Rom 5:1-2, 5-8
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by Carlee Kocon, '08
As we enter this third week of Lent, the readings call us to place hope in God and others. In the second reading, we are reminded that God put his hope in us and that we ought to be mindful of the daily grace it provides us as Christians. As it says in the reading, “hope does not disappoint,” rather it proves loves. God loves us, so much that he died on a cross to prove it, and we are to place that same hope and love in others.
Especially in Lent, a season of repentance and renewal, God seems to be calling us to reach out to others and place our hope in them and humanity at large. Using Christ as our model in the gospel, we ought to give others in our lives the opportunity to give of what they have, to share in their gifts and talents. We need to take chances on others— Christ certainly did. Christ asked a Samaritan woman for water, despite the backlash he would ensue from his community, yet, he asked her anyway. He calls us, as Christians, this week to look to the “other.” What I mean by “other,” is the neighbor we never bother to check in with, the sibling we haven’t heard from in a year, the girl sitting alone at the lunch table, the guy or gal at work that we don’t normally associate with, the person for whom we don’t normally take a risk.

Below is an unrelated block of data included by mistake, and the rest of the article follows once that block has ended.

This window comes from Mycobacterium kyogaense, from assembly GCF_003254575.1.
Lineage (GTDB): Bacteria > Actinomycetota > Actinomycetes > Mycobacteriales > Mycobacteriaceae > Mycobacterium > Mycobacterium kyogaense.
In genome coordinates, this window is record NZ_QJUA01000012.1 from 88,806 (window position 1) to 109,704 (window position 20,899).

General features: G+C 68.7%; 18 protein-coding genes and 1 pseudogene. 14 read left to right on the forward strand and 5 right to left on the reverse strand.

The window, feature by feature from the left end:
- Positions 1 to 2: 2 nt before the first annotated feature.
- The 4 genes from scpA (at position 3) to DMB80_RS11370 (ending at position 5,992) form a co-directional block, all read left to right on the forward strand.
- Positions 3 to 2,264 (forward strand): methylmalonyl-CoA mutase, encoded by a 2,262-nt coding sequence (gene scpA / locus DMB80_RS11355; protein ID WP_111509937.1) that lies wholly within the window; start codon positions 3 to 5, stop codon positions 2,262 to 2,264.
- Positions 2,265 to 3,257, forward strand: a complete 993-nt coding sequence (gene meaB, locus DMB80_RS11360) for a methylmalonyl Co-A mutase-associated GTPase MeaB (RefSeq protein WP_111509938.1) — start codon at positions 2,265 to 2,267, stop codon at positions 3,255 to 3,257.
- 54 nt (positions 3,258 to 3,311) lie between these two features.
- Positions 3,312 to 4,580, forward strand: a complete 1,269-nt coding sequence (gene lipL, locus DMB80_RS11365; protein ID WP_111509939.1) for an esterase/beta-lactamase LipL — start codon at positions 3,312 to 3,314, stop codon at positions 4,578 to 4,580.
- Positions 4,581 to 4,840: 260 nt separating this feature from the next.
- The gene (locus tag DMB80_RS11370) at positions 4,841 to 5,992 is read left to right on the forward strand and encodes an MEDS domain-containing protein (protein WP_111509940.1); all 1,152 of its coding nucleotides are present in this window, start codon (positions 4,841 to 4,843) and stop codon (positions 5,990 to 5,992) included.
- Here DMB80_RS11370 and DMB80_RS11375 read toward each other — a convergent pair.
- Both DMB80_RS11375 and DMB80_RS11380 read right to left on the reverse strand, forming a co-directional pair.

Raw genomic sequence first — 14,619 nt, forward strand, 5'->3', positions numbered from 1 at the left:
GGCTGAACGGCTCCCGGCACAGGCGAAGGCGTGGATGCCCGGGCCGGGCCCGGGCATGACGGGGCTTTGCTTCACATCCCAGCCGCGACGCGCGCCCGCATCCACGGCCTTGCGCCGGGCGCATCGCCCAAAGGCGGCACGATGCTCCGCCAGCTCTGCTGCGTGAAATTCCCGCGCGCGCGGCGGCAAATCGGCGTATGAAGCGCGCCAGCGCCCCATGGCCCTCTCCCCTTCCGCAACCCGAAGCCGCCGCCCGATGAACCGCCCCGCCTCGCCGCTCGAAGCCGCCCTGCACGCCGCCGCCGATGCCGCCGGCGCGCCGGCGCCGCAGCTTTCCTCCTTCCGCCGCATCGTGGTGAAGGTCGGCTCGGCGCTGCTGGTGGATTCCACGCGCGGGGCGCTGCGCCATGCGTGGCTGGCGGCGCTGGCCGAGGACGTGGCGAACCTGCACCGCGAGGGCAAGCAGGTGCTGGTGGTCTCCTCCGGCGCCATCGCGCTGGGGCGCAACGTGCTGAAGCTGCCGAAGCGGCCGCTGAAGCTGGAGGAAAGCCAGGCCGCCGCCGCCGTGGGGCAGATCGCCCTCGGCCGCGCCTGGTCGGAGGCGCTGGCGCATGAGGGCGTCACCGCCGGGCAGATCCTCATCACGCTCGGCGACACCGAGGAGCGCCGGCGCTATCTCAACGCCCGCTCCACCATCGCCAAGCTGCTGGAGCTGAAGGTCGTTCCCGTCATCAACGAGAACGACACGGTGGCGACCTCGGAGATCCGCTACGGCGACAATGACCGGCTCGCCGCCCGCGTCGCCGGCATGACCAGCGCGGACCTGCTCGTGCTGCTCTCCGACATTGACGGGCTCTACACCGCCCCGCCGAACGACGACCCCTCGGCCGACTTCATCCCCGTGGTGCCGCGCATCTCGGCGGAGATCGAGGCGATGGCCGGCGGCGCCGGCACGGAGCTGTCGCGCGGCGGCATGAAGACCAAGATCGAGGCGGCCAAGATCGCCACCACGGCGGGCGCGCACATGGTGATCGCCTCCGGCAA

So often, in the busyness of life, we compartmentalize our schedules and leave no time for the unexpected conversations. God so often places people in our lives at exactly the right times, but sometimes we don’t take the time to see them. My hope this Lent is to both sacrifice something for my forty days but also to be open and responsive to seeing the “other” in my life. My hope is that in doing so I can model love as Christ did. By sharing conversation, we allow others to speak and be heard. We place our hope in them as part of God’s kingdom. The person then gains respect and an opportunity to engage us and share of their gifts. We all need second chances, God died for all sinners, isn’t it about time we gave somebody that chance to change our lives? The risk may be great but the reward is always tenfold.